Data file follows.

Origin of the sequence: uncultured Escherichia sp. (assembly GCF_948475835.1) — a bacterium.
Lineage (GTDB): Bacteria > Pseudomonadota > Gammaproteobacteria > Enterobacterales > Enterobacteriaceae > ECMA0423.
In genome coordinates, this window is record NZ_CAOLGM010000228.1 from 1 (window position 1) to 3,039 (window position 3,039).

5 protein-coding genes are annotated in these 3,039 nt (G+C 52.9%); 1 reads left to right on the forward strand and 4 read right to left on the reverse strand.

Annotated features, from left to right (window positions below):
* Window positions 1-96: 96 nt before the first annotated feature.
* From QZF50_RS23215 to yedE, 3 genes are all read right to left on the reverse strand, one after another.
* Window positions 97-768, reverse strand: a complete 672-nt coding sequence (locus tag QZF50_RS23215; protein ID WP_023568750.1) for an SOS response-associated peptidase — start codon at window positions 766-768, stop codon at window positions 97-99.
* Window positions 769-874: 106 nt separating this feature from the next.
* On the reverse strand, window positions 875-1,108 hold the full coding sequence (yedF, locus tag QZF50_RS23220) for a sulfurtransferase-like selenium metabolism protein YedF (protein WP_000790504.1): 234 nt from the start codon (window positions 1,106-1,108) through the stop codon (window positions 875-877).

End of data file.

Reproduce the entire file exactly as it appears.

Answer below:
Origin of the sequence: uncultured Escherichia sp. (assembly GCF_948475835.1) — a bacterium.
Lineage (GTDB): Bacteria > Pseudomonadota > Gammaproteobacteria > Enterobacterales > Enterobacteriaceae > ECMA0423.
In genome coordinates, this window is record NZ_CAOLGM010000228.1 from 1 (window position 1) to 3,039 (window position 3,039).

5 protein-coding genes are annotated in these 3,039 nt (G+C 52.9%); 1 reads left to right on the forward strand and 4 read right to left on the reverse strand.

Annotated features, from left to right (window positions below):
* Window positions 1-96: 96 nt before the first annotated feature.
* From QZF50_RS23215 to yedE, 3 genes are all read right to left on the reverse strand, one after another.
* Window positions 97-768, reverse strand: a complete 672-nt coding sequence (locus tag QZF50_RS23215; protein ID WP_023568750.1) for an SOS response-associated peptidase — start codon at window positions 766-768, stop codon at window positions 97-99.
* Window positions 769-874: 106 nt separating this feature from the next.
* On the reverse strand, window positions 875-1,108 hold the full coding sequence (yedF, locus tag QZF50_RS23220) for a sulfurtransferase-like selenium metabolism protein YedF (protein WP_000790504.1): 234 nt from the start codon (window positions 1,106-1,108) through the stop codon (window positions 875-877).